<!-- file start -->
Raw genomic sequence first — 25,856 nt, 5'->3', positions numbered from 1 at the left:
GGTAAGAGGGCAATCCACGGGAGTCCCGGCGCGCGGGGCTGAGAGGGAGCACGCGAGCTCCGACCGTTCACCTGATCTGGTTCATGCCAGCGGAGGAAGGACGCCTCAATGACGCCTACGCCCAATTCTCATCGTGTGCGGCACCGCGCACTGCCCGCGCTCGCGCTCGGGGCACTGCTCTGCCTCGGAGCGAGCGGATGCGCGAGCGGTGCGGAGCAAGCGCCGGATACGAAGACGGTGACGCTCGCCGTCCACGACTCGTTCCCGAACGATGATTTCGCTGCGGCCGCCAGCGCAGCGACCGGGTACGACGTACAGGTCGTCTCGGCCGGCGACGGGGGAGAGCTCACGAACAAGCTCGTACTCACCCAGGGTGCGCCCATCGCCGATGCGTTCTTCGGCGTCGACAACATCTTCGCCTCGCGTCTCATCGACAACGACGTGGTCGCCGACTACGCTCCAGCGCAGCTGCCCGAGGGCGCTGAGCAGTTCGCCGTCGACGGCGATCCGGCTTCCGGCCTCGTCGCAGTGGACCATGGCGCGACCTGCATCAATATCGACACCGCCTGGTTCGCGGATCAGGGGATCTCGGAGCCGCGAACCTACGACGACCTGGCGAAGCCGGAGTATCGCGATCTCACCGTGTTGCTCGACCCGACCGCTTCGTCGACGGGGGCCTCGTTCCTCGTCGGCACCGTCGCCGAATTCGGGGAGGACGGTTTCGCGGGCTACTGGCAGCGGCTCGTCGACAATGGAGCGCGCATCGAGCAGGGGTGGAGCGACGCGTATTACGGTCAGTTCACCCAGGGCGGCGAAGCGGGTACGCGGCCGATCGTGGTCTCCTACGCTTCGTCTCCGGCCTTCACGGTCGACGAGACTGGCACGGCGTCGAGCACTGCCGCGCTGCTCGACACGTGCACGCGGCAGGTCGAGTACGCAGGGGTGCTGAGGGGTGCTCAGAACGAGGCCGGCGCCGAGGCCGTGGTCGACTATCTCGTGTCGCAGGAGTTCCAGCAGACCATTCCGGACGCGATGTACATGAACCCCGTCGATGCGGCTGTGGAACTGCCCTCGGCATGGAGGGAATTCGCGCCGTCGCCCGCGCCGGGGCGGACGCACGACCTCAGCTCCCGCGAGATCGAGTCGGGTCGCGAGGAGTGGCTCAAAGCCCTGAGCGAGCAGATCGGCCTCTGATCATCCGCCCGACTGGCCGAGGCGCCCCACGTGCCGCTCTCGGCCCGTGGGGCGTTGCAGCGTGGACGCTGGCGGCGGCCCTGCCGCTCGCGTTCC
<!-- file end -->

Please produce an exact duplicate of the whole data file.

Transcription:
Raw genomic sequence first — 25,856 nt, 5'->3', positions numbered from 1 at the left:
GGTAAGAGGGCAATCCACGGGAGTCCCGGCGCGCGGGGCTGAGAGGGAGCACGCGAGCTCCGACCGTTCACCTGATCTGGTTCATGCCAGCGGAGGAAGGACGCCTCAATGACGCCTACGCCCAATTCTCATCGTGTGCGGCACCGCGCACTGCCCGCGCTCGCGCTCGGGGCACTGCTCTGCCTCGGAGCGAGCGGATGCGCGAGCGGTGCGGAGCAAGCGCCGGATACGAAGACGGTGACGCTCGCCGTCCACGACTCGTTCCCGAACGATGATTTCGCTGCGGCCGCCAGCGCAGCGACCGGGTACGACGTACAGGTCGTCTCGGCCGGCGACGGGGGAGAGCTCACGAACAAGCTCGTACTCACCCAGGGTGCGCCCATCGCCGATGCGTTCTTCGGCGTCGACAACATCTTCGCCTCGCGTCTCATCGACAACGACGTGGTCGCCGACTACGCTCCAGCGCAGCTGCCCGAGGGCGCTGAGCAGTTCGCCGTCGACGGCGATCCGGCTTCCGGCCTCGTCGCAGTGGACCATGGCGCGACCTGCATCAATATCGACACCGCCTGGTTCGCGGATCAGGGGATCTCGGAGCCGCGAACCTACGACGACCTGGCGAAGCCGGAGTATCGCGATCTCACCGTGTTGCTCGACCCGACCGCTTCGTCGACGGGGGCCTCGTTCCTCGTCGGCACCGTCGCCGAATTCGGGGAGGACGGTTTCGCGGGCTACTGGCAGCGGCTCGTCGACAATGGAGCGCGCATCGAGCAGGGGTGGAGCGACGCGTATTACGGTCAGTTCACCCAGGGCGGCGAAGCGGGTACGCGGCCGATCGTGGTCTCCTACGCTTCGTCTCCGGCCTTCACGGTCGACGAGACTGGCACGGCGTCGAGCACTGCCGCGCTGCTCGACACGTGCACGCGGCAGGTCGAGTACGCAGGGGTGCTGAGGGGTGCTCAGAACGAGGCCGGCGCCGAGGCCGTGGTCGACTATCTCGTGTCGCAGGAGTTCCAGCAGACCATTCCGGACGCGATGTACATGAACCCCGTCGATGCGGCTGTGGAACTGCCCTCGGCATGGAGGGAATTCGCGCCGTCGCCCGCGCCGGGGCGGACGCACGACCTCAGCTCCCGCGAGATCGAGTCGGGTCGCGAGGAGTGGCTCAAAGCCCTGAGCGAGCAGATCGGCCTCTGATCATCCGCCCGACTGGCCGAGGCGCCCCACGTGCCGCTCTCGGCCCGTGGGGCGTTGCAGCGTGGACGCTGGCGGCGGCCCTGCCGCTCGCGTTCC